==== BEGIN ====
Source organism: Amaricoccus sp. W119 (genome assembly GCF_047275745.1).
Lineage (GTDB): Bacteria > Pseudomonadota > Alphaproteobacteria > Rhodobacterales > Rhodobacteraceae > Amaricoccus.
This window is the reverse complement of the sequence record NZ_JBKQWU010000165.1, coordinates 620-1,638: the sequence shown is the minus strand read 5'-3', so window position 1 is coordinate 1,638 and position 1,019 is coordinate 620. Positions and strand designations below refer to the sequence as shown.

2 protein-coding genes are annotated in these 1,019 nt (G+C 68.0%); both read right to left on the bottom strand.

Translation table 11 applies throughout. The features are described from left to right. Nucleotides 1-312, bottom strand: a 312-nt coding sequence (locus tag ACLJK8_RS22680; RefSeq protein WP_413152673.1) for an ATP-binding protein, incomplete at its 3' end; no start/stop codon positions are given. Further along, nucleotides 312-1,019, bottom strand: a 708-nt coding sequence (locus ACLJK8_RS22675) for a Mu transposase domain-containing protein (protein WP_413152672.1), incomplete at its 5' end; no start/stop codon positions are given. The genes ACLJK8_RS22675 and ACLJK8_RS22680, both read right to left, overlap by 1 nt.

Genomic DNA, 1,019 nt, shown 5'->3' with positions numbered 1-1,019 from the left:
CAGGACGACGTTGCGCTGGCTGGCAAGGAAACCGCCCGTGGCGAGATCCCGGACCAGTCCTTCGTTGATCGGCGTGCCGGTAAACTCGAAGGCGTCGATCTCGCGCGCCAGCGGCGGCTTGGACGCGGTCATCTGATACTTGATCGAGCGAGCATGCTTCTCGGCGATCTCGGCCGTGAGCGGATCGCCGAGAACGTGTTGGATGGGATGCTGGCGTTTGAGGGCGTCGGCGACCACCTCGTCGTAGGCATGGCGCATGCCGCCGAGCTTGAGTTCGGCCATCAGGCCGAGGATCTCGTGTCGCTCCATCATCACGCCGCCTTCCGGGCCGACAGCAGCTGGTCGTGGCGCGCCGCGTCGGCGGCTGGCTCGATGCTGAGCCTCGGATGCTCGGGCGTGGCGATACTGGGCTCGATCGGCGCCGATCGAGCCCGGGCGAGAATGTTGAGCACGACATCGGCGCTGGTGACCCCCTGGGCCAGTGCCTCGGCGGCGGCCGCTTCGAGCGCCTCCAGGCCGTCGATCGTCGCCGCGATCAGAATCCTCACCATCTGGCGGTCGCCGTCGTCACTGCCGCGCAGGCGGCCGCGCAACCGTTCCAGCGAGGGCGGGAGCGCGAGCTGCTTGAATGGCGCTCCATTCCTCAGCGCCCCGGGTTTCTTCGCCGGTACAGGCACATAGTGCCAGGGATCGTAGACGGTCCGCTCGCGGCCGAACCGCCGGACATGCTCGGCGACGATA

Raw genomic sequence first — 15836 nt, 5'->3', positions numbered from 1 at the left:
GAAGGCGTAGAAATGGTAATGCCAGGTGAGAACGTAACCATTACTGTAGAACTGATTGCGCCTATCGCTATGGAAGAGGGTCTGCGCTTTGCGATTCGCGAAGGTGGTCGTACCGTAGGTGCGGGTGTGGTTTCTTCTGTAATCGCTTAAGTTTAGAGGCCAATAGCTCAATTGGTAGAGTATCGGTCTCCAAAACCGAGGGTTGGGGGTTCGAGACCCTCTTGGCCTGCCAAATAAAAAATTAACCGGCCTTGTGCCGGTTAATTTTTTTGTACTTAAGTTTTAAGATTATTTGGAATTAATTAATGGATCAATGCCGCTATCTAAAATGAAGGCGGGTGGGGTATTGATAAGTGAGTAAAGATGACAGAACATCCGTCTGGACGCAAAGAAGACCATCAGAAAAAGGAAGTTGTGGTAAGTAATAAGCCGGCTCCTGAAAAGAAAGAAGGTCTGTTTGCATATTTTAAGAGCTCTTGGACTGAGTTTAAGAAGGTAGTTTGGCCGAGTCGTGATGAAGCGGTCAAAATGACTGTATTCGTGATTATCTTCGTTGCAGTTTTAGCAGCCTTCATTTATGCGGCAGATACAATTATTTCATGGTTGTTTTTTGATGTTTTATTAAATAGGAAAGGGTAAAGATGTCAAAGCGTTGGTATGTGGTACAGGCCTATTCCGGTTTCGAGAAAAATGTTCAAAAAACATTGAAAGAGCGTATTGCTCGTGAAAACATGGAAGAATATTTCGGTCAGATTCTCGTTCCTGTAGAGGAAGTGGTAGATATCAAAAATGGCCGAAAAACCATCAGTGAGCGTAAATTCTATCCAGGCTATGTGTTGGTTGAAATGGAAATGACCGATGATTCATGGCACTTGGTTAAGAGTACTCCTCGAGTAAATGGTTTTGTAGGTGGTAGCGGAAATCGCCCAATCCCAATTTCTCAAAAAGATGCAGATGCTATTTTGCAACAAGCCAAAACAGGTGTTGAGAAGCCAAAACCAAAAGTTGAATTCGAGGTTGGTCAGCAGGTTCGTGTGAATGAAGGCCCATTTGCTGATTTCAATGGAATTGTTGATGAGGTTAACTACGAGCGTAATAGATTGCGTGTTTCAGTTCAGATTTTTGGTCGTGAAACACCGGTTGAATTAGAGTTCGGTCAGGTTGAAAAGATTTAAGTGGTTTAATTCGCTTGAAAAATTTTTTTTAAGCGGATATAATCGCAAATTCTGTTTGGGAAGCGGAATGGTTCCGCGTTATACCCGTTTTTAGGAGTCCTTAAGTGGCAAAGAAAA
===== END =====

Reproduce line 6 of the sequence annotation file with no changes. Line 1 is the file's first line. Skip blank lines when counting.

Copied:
Genomic DNA, 1,019 nt, shown 5'->3' with positions numbered 1-1,019 from the left: